Of the 11 subjects who had a fall-related injury, 10 had amputations of vascular etiology. Subjects injured during the study scored less, on average, on the ABC and BBS than those not injured. In subjects classified as unsatisfactory prosthetic users, based on a Houghton score of < 9, 72.7% (8/11) had experienced a fall, compared to 50% (15/30) of satisfactory prosthetic users. No statistical difference in injury incidence was found between prosthetic use classifications.

Less than half of the subjects (43.9%) did not experience a fall, while 29.3% had recurrent falls, as shown in Table II. Total follow-up time was 41 months. In total, 73.2% of the subjects received no care, either because they did not experience a fall or because they fell and had minor injuries not requiring medical care (Fig. 1). Greater fall frequency correlated with greater injury severity (r = 0.407, p = 0.008), which suggests that subjects with recurrent falls were likely to have more severe injuries that required medical attention.

Table II. Frequency distributions of frequency of falls and injury and severity medical attention required

n (%)

Cumulative %

Injury severity

No injury

30 (73.2)


Required visit to MD or ER

6 (14.6)


Required hospitalization

2 (4.9)


Required surgery

3 (7.3)


Fall frequency

No fall

18 (43.9)


One fall only

11 (26.8)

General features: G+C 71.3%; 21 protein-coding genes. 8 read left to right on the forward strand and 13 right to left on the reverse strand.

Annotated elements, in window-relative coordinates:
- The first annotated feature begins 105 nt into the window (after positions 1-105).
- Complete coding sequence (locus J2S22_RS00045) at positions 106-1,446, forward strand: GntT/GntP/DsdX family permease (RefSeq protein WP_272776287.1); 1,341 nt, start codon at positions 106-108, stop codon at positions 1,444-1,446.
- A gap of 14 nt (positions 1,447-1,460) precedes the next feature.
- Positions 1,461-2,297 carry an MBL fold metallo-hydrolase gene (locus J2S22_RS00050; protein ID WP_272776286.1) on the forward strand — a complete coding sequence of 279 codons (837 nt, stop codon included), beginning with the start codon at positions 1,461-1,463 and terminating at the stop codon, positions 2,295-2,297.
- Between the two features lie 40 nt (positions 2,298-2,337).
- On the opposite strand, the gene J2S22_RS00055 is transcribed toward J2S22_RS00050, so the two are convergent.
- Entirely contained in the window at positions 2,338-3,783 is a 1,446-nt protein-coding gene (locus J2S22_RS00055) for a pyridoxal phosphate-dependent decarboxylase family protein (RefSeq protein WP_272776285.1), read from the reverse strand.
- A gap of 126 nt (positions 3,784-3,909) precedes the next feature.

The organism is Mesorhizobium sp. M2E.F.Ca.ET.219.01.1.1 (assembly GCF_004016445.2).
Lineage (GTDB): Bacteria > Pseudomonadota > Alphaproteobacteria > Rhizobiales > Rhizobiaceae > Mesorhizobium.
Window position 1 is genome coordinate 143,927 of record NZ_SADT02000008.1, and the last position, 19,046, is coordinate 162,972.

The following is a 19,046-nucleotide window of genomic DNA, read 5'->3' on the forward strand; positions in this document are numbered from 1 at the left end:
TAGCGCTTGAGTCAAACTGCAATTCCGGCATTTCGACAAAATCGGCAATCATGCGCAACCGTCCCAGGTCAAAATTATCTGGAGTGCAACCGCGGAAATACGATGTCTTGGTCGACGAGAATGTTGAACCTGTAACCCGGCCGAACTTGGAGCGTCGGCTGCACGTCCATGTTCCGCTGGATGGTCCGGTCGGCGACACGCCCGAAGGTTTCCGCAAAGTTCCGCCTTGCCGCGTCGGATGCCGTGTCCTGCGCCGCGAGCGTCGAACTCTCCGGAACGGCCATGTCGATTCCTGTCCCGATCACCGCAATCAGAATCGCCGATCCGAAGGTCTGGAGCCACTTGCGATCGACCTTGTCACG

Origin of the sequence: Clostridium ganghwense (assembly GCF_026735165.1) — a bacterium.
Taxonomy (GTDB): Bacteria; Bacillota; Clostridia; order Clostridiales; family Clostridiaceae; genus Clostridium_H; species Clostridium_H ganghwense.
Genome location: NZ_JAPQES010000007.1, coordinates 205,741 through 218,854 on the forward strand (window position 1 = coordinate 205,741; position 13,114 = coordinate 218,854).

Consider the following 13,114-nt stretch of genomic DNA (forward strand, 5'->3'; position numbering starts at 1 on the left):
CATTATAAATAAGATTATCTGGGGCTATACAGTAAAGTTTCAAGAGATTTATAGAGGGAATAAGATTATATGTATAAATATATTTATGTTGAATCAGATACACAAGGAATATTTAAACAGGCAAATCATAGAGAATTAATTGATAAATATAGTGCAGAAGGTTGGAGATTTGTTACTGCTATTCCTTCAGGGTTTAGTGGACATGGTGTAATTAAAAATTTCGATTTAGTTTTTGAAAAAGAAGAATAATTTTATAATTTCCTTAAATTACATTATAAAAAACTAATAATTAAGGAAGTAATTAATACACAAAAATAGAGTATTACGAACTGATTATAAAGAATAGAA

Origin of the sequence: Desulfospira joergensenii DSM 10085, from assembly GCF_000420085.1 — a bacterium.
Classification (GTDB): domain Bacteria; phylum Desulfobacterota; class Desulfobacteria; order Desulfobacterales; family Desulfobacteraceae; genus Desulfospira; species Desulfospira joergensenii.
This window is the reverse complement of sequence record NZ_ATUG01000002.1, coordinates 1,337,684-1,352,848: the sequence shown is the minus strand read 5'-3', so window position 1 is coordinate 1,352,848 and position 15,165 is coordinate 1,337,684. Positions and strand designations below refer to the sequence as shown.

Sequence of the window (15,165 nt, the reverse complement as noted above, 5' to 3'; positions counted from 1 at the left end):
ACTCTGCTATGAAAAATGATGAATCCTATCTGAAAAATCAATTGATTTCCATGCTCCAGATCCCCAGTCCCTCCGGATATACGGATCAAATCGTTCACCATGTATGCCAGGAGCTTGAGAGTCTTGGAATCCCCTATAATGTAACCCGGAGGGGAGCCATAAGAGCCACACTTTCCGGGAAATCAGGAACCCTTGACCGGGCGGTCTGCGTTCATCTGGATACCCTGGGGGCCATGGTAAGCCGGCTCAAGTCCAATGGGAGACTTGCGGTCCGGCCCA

Recurrent falls

12 (29.3)


MD: medical doctor; ER: emergency room.


Fig. 1. Kaplan–Meier plot showing survival estimates for the cohort. f/up: follow-up; mo: months.

Fall-related injury throughout the study duration was predicted by a model including sex, race, age, and etiology of amputation (Table III). The injury rate among females was 5.88 times that among males throughout the study period (95% CI 1.30–26.51) when adjusting for race, age and amputation etiology. The injury rate among non-white people was 13.07 times that among white individuals (95% CI 1.0–165.7) when adjusting for race, age and amputation etiology. Amputation etiology did not remain a significant independent predictor (p = 0.07) when adjusting for sex, race, and age, but had a HR = 10.2 (95% CI 0.81–129.09). The injury rate decreased by 13.8% (95% CI –40% to +27.6%) for every 5-year increase in age, adjusting for sex, race, and amputation etiology. The most precise multivariate model to predict the hazard function for fall-related injury is shown in Table III.

Table III. Bivariate and multivariable hazard ratios (HR) for predicting fall-related injuries




95% HR





95% HR


Age at baseline





































Amputation level

TTA/bilateral TTA


TFA/bilateral TFA




Houghton score

< 9


≥ 9




Years since amputation








Berg Balance Scale




*p < 0.05 level.

ABC: Activities-specific Balance Confidence scale; TFA: transfemoral amputation; TTA: transtibial amputation; CI: confidence interval; HR: Hazard ratios.


This prospective longitudinal study examined the incidence and hazard risk of fall-related injuries requiring medical care over time in community-dwelling people with lower limb amputations. The fall-related injury incidence of 14.1/1,000 person-months in this study (46.2/100,000 days) represents a significant problem when compared to other at-risk populations. For instance, the incidence of major fall-related injuries in hospitalized elderly people ranged from 10/100,000 days for those 65–74 years old to 30/100,000 days for those 75 years of age and older (19). Hospitalized people with lower limb amputations have been reported to be at even higher risk, with 180 fall-related injuries per 100,000 person days (20).